In science there is a concept called the "survivorship
bias." It refers to the logical
error of concentrating on the people or things that "survived" some
process while overlooking those that did not survive because they are hidden.
One of the best examples of "survivorship bias" is the class reunion.
Where are the people whose fourth marriage failed? Who lived in their mother's basement until they were forty" and now live in their sister's basement? Where are the people who could not afford to jet in for a class reunion and stay at a fancy hotel?
For the most part, people who failed economically, professionally, socially, romantically or bodily do not show up to class reunions, leaving the impression that everyone did well in life. (Of course there are also those who cannot show up because they are listed in the "in memoriam section" of class handbook.)
Most people want to be Mr. or Ms. Congeniality at the class reunion but who knew they wouldn't recognize or remember anyone? Because a third or more of the class has lost their maiden names--and two thirds have lost their waistlines or hairlines (if they are men)--who is who? Sure there are nametags but who can lean in that close to actually read them without being rude? Certainly that is not what S heryl Sandberg was proposing in her bestseller Lean In.
If you do remember the person or the name, memory seems to serve up the worst identifiers. The girl that ran with the bad crowd? The guy caught cheating on his college entrance exams? The twins whose dad showed up at every sporting event and bullied the other parents?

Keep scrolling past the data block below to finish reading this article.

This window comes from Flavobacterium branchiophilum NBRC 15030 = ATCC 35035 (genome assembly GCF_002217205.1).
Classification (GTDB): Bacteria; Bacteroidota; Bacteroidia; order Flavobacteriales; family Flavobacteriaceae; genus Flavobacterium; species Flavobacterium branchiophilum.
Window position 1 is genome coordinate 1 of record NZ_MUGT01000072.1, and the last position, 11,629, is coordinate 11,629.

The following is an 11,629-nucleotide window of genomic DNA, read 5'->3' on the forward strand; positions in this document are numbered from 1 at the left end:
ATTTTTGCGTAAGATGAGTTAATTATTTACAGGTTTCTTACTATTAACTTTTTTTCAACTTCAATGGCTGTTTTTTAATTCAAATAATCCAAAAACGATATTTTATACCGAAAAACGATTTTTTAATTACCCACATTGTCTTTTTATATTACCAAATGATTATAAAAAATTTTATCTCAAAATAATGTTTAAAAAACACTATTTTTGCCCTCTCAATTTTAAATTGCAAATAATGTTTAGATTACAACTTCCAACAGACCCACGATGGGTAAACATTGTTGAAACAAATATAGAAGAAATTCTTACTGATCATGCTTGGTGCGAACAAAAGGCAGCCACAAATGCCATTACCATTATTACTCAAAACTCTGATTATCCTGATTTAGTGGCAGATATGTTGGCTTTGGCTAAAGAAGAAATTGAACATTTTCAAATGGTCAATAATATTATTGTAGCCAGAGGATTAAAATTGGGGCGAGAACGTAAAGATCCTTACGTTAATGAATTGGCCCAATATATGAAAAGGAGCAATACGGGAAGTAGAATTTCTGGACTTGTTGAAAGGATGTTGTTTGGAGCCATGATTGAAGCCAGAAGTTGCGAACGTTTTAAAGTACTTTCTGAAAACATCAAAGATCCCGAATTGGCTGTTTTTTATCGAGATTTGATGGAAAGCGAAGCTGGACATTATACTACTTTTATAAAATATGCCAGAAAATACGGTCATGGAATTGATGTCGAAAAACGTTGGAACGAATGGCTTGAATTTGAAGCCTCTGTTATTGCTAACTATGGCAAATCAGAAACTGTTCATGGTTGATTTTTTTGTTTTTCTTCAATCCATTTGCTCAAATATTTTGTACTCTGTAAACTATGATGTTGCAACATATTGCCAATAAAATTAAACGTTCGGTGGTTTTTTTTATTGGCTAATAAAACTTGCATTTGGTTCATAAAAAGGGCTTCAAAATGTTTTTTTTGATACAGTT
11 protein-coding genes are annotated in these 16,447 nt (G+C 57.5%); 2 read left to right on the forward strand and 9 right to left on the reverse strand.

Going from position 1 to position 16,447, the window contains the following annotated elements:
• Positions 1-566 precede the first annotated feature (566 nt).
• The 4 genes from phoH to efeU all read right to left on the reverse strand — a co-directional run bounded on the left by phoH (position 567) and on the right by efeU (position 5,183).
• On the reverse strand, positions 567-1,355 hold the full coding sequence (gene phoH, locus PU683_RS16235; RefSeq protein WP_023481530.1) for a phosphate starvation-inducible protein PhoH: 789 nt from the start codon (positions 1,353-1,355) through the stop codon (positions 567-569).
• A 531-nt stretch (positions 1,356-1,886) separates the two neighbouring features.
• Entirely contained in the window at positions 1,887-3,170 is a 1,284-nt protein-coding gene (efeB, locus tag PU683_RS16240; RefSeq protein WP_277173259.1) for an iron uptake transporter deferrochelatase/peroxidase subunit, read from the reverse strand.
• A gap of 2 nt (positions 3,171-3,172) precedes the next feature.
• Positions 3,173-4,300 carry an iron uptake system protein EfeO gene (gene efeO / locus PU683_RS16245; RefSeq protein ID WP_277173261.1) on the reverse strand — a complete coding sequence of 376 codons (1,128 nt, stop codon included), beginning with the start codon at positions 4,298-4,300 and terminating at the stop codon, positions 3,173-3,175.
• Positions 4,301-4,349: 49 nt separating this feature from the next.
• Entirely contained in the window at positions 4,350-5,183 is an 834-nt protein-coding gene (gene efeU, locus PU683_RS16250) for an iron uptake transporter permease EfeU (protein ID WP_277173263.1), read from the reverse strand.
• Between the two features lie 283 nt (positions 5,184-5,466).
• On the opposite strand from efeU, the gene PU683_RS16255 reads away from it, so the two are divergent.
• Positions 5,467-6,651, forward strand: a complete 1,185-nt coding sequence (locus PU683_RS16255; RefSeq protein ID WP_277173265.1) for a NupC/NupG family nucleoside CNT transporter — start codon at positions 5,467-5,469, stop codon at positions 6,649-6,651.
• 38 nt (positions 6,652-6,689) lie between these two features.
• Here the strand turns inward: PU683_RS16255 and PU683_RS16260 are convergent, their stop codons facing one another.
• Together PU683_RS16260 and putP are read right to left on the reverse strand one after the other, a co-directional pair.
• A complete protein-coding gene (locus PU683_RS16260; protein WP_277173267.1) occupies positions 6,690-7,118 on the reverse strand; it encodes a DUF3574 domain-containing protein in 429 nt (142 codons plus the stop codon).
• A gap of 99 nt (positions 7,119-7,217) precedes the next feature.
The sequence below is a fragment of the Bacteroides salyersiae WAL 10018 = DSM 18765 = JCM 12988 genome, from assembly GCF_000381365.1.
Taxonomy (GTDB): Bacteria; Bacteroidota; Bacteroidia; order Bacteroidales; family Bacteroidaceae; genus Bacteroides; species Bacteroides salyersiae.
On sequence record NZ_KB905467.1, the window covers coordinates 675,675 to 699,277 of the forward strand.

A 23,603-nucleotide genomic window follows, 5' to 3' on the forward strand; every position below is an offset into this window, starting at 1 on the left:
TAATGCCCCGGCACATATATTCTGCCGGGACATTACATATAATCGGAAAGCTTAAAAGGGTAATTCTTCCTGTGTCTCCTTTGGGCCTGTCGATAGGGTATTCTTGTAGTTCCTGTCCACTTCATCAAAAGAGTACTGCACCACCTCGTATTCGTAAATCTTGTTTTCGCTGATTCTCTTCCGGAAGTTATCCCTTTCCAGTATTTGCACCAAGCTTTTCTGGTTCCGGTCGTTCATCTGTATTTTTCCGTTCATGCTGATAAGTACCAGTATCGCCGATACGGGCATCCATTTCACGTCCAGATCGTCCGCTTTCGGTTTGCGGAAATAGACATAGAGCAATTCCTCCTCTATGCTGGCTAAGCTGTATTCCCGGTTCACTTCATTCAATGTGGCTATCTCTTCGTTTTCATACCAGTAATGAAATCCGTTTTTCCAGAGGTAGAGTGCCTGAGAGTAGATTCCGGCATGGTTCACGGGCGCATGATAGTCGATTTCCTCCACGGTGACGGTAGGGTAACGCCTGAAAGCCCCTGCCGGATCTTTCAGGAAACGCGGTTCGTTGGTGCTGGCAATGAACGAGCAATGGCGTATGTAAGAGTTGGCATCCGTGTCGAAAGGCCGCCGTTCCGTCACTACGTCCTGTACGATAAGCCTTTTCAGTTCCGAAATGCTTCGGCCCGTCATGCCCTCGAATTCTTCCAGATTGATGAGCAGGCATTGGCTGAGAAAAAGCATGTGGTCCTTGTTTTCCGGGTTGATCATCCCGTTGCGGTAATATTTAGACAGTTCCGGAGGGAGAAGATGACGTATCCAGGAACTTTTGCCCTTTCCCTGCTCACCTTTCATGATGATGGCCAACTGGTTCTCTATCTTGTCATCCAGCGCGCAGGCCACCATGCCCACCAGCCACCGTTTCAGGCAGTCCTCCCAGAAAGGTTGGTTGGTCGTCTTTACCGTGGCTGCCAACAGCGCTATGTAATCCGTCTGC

Then there are the turnarounds. How did the guy you remember as a slacker become a surgeon? The girl you remember as fat get own her own Pilates studio? Is the former drug head really a law enforcement officer?
Not remembering someone or remembering them very differently can make for some awkward hemming and hawing until the band strikes up with "We Will Rock You" and "We Are Family."
Still there are some things that are no surprise. The jock is still a jock; the goth is still goth and clad in black; the gay people who were out before it was accepted or common are still out. The math wiz is a professor; the beauty is still beautiful; the doodler is a graphic designer; the student government leader is a now a low-level politician.
Commensurate with the survivorship bias, many at the class reunion clearly did well for themselves and are now on second careers to feed their souls not their bank accounts. After "real" jobs with chip makers or insurance companies they are now fibre artists, jewelry makers, teaching Zumba, growing dahlias, leading drum circles and life coaches. Must be nice"..
Ah--second careers! by Martha Rosenberg
Still no matter how different your classmates turned out from what you remembered or expected, there is one thing you know about everything in the room--something no one can change: their age.